With Sid Taylor and Julian Randles he established Theodore Racing Ltd. and recruited Tony Southgate and team manager Jo Ramírez. The new car was dubbed the TY01 and was driven by Patrick Tambay at the start of 1981. In mid-season Tambay moved to Ligier and Yip gave the drive to Marc Surer. The same car was developed in 1982 and it became obvious that small teams could not easily survive in the turbo era. Yip merged Theodore with Ensign and used the Nigel Bennett-designed Ensign N183 design as a Theodore. The team hired Johnny Cecotto and Roberto Guerrero but at the end of that season the team shut down and Mo Nunn moved to America, where he enjoyed great success as a race engineer through the 1980s and into the 1990s and eventually set up a successful team of his own in CART. 1983 also saw a guest drive in a Theodore by former Grand Prix driver Brian Henton at the non-championship 1983 Race of Champions where he finished fourth, the highest a Theodore finished all season.
Macau Grand PrixEdit
Yip ran a team each year at the Macau GP until the late 1980s and in 1983 was behind the switch from Formula Atlantic rules to Formula 3. The result was a huge success and Theodore Racing has won the event a record seven times, notably with Ayrton Senna in the first year of F3.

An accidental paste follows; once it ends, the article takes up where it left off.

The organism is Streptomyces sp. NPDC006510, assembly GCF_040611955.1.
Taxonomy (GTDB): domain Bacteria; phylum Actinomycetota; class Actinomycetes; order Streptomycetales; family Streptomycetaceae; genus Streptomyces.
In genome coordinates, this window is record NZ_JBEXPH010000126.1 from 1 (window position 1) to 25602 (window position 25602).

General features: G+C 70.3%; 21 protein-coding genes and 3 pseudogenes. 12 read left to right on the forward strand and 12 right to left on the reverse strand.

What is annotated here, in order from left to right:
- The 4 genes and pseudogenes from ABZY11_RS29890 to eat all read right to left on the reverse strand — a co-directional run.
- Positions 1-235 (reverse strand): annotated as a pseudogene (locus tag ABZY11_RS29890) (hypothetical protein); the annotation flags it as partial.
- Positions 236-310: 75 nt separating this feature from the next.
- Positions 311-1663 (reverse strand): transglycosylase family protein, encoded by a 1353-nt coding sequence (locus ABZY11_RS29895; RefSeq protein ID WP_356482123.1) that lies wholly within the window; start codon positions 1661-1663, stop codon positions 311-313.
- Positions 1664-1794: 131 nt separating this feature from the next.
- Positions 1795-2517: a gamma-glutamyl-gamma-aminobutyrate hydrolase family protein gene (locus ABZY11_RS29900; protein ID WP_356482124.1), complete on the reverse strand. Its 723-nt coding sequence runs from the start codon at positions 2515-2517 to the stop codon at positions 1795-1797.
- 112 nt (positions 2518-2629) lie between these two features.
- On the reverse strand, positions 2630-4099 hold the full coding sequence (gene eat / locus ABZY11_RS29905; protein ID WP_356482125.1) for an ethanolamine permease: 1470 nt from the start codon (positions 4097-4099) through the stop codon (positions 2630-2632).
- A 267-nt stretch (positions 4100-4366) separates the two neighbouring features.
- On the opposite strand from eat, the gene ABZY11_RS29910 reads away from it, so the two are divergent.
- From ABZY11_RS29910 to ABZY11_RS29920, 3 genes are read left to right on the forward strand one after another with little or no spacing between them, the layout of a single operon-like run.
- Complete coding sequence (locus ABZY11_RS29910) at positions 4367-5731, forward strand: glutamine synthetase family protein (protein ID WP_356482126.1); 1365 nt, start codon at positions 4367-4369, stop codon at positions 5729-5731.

In October 2013, it was announced that the name Theodore Racing would be revived by Teddy Yip's son, Teddy Yip Jr., for the 2013 Macau Grand Prix to mark the 30th anniversary of Senna's victory in the event. After Briton Alex Lynn won the race, Teddy Yip Jr. said, "This was a fairytale way for the Theodore name to return to the great Macau Grand Prix in its anniversary year. To be with SJM to witness Alex's victory is an emotional day, and a fitting tribute to my father's contribution to this great Macau event."
Teddy Yip Jr. joined forces with Formula Three Champions, Prema Powerteam for a second consecutive year in 2014, entering a three car Macau Grand Prix team with drivers Nicholas Latifi, Esteban Ocon and Antonio Fuoco. Latifi finished fifth with Ocon crashing out suring a battle for the lead and Fuoco failing to finish the race.
The trio of SJM Theodore Racing by Prema entries for the 2015 event, which utilise Mercedes-Benz powered Dallara Formula 3 cars, will be driven by Sweden’s Felix Rosenqvist, Jake Dennis of Great Britain and Canada’s Lance Stroll.
Theodore began participating in Indy cars in 1977 as a sponsor for the Simpson Sport team in the USAC National Championship starting off the season with a pair of McLaren M16C-Offenhausers for Simpson to drive as No. 38 and for Steve Krisiloff to drive as No. 39.